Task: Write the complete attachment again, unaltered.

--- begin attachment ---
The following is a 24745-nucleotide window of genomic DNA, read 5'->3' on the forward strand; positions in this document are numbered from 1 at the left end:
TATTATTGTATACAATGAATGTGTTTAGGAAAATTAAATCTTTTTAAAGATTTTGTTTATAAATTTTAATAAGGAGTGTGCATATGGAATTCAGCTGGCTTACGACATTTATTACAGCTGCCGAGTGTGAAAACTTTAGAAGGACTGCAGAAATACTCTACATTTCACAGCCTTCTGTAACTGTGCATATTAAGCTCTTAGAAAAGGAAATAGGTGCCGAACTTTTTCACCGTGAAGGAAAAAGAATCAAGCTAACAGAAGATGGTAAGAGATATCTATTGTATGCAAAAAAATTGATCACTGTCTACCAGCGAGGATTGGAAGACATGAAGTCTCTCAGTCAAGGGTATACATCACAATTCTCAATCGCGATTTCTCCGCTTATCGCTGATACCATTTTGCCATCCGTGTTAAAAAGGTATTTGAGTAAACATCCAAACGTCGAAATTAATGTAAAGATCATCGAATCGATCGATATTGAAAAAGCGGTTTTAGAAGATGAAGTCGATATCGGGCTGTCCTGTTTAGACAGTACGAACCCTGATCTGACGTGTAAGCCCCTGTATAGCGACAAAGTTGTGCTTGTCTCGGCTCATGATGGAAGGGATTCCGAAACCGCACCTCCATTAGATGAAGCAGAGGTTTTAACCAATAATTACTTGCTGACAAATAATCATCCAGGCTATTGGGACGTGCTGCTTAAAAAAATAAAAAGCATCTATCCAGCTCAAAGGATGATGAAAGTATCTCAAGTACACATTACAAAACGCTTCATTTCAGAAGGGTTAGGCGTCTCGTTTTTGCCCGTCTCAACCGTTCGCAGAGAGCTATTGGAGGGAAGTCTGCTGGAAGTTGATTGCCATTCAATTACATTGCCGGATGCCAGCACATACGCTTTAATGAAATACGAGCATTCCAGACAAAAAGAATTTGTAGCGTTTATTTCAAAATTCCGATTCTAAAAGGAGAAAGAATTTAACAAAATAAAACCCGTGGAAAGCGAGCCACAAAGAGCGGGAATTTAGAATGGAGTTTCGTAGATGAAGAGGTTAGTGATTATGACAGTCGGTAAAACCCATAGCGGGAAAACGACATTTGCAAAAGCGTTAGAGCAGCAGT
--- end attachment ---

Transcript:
The following is a 24745-nucleotide window of genomic DNA, read 5'->3' on the forward strand; positions in this document are numbered from 1 at the left end:
TATTATTGTATACAATGAATGTGTTTAGGAAAATTAAATCTTTTTAAAGATTTTGTTTATAAATTTTAATAAGGAGTGTGCATATGGAATTCAGCTGGCTTACGACATTTATTACAGCTGCCGAGTGTGAAAACTTTAGAAGGACTGCAGAAATACTCTACATTTCACAGCCTTCTGTAACTGTGCATATTAAGCTCTTAGAAAAGGAAATAGGTGCCGAACTTTTTCACCGTGAAGGAAAAAGAATCAAGCTAACAGAAGATGGTAAGAGATATCTATTGTATGCAAAAAAATTGATCACTGTCTACCAGCGAGGATTGGAAGACATGAAGTCTCTCAGTCAAGGGTATACATCACAATTCTCAATCGCGATTTCTCCGCTTATCGCTGATACCATTTTGCCATCCGTGTTAAAAAGGTATTTGAGTAAACATCCAAACGTCGAAATTAATGTAAAGATCATCGAATCGATCGATATTGAAAAAGCGGTTTTAGAAGATGAAGTCGATATCGGGCTGTCCTGTTTAGACAGTACGAACCCTGATCTGACGTGTAAGCCCCTGTATAGCGACAAAGTTGTGCTTGTCTCGGCTCATGATGGAAGGGATTCCGAAACCGCACCTCCATTAGATGAAGCAGAGGTTTTAACCAATAATTACTTGCTGACAAATAATCATCCAGGCTATTGGGACGTGCTGCTTAAAAAAATAAAAAGCATCTATCCAGCTCAAAGGATGATGAAAGTATCTCAAGTACACATTACAAAACGCTTCATTTCAGAAGGGTTAGGCGTCTCGTTTTTGCCCGTCTCAACCGTTCGCAGAGAGCTATTGGAGGGAAGTCTGCTGGAAGTTGATTGCCATTCAATTACATTGCCGGATGCCAGCACATACGCTTTAATGAAATACGAGCATTCCAGACAAAAAGAATTTGTAGCGTTTATTTCAAAATTCCGATTCTAAAAGGAGAAAGAATTTAACAAAATAAAACCCGTGGAAAGCGAGCCACAAAGAGCGGGAATTTAGAATGGAGTTTCGTAGATGAAGAGGTTAGTGATTATGACAGTCGGTAAAACCCATAGCGGGAAAACGACATTTGCAAAAGCGTTAGAGCAGCAGT